Skip to content

June 9, 2017


As I Lay Dying

by N@ncy


Plot dilemma:

  1. What to do with a dead body?
  2. Addie, the mother is dying and wants to be buried in
  3. Jefferson Mississippi cemetery, 40 miles away.
  4. Timeline: 10 days (8 days traveling on dangerous backwoods road)

Point of view:

  1. 15 narrators
  2. 59 interior monologues
  3. No 3rd person all-knowing narrator
  4. So we are not sure if the points of view of others are reliable!

The Family:

  1. Anse is the husband and is full of country wisdom.
  2. He thinks his luck has changed when the road came to his house!
  3. Addie is the mother who is dying.
  4. All her life she has tried to break through the wall of isolation.
  5. She never finds any meaning in her grinding existence.
  6. Jewel is the favored son, the illegitimate son.
  7. He wants his mother entirely for himself.
  8. Cash is the practical carpenter son.
  9. He express his love for Addie in deeds. (builds her coffin)
  10. He does not need the word love.
  11. He is Addie’s eldest son and keeps a closeness with her
  12. …that excludes father Anse.
  13. Darl is the son who is denied his mother’s love.
  14. His thoughts and ‘6th sense’ take up 30% of the book!
  15. Dewey Dell is the  unwed pregnant daughter.
  16. She thinks about the  unborn child…
  17. ‘I feel like wet seed wild in the hot blind earth.’
  18. Vardaman is the unhinged youngest son.
  19. He has no idea what death means.
  20. He drills holes in the coffin so mother can breath.
  21. When the body starts to stink and decay his famous line is:
  22. “Mother is a fish.”
  23. This is not a family you will forget!
  24. Dr. Peabody (family doctor) reflects on death.
  25. It is Faulkner’s definition of death.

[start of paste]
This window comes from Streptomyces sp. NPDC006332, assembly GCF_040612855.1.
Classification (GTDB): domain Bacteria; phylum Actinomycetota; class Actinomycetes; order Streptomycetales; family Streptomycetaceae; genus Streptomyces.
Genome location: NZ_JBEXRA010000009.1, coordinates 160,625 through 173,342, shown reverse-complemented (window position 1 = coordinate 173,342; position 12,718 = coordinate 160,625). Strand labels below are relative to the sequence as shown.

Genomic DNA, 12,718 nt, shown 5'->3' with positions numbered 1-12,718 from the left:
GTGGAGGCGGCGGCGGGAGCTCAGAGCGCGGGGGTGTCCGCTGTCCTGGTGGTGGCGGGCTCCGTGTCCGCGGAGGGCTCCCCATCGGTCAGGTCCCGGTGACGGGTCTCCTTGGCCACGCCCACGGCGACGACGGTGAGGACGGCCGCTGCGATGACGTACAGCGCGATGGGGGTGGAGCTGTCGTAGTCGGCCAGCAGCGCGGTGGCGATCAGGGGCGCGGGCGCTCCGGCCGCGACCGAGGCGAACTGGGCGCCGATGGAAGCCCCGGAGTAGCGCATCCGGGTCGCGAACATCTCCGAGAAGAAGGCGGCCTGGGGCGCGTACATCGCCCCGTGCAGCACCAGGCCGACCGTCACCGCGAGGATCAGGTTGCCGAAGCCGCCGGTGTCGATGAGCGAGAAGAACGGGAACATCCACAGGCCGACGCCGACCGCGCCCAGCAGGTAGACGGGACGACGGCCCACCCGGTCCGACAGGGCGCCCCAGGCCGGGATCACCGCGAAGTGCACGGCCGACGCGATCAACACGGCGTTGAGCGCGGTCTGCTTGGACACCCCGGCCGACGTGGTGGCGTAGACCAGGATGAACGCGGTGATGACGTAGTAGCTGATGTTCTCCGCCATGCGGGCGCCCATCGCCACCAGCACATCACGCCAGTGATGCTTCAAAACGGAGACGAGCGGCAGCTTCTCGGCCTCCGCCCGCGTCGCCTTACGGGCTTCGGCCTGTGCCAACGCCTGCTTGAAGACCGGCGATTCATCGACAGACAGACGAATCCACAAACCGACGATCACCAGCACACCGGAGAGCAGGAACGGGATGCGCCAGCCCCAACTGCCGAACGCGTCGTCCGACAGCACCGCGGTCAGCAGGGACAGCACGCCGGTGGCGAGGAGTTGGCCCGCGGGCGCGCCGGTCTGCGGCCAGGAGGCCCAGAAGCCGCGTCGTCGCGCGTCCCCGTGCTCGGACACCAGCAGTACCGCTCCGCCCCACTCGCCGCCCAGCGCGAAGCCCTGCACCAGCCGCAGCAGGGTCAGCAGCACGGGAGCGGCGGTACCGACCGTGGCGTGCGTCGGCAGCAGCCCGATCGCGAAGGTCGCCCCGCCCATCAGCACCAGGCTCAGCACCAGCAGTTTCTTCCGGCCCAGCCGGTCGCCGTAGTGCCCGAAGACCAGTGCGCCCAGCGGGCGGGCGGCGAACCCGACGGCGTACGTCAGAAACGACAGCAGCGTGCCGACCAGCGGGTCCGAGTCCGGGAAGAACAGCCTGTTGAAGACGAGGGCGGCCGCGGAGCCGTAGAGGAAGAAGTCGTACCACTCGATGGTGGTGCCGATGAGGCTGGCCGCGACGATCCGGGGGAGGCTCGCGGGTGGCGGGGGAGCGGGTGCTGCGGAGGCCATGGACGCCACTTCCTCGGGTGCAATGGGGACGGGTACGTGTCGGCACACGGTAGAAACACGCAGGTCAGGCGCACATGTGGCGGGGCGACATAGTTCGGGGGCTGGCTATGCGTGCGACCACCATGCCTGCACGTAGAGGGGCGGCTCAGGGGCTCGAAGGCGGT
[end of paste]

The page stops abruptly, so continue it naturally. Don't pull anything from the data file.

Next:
26. “…death is a function of the mind and that of the minds of the  ones
  27. who suffer the bereavement.
  28. The nihilst says it is the end,
  29. the fundamentalist (religious fanatic)
  30. the beginning when in reality it is
  31. …no more than than a single  tenant
  32. or family moving out of a tenement or town.”

The journey:

  1. Addie wants to be buried ‘with her people’.
  2. A pilgrimage begins…to get the coffin to  Jefferson Mississippi.
  3. Irony: family risks life and limb not to save the mother
  4. ….but to bury her.
  5. The crossing of a  flooded river is like crossing the river in Hades!
  6. As I Lay Dying is often called a humorous epic.
  7. It is a hopeless quest to reach the cementery!
  8. Darl looks at the mules who must pull the wagon with the coffin.
  9. He gives us an idea of the wisdom of animals…
  10. “…in their eyes a wild, sad despairing quality as if they had already
  11. seen in the thick water the shape of the disaster
  12. …which they could not speak
  13. …and we could not see.


  1. Faulkner was influenced by Joyce’s use of stream of consciousness.
  2. The character contemplates  complex philosophical ideas.
  3. The most famous example is Darl in chapter 17.
  4. “And before you are emptied for sleep, what are you.
  5.  And when you are emptied for sleep, you are not.
  6. I don’t know what I am. I don’t know if I am or not.”
  7. It reminds the reader of Shakespeare’s
  8. Hamlet: To be, or not to be–that is the question…” soliloquy.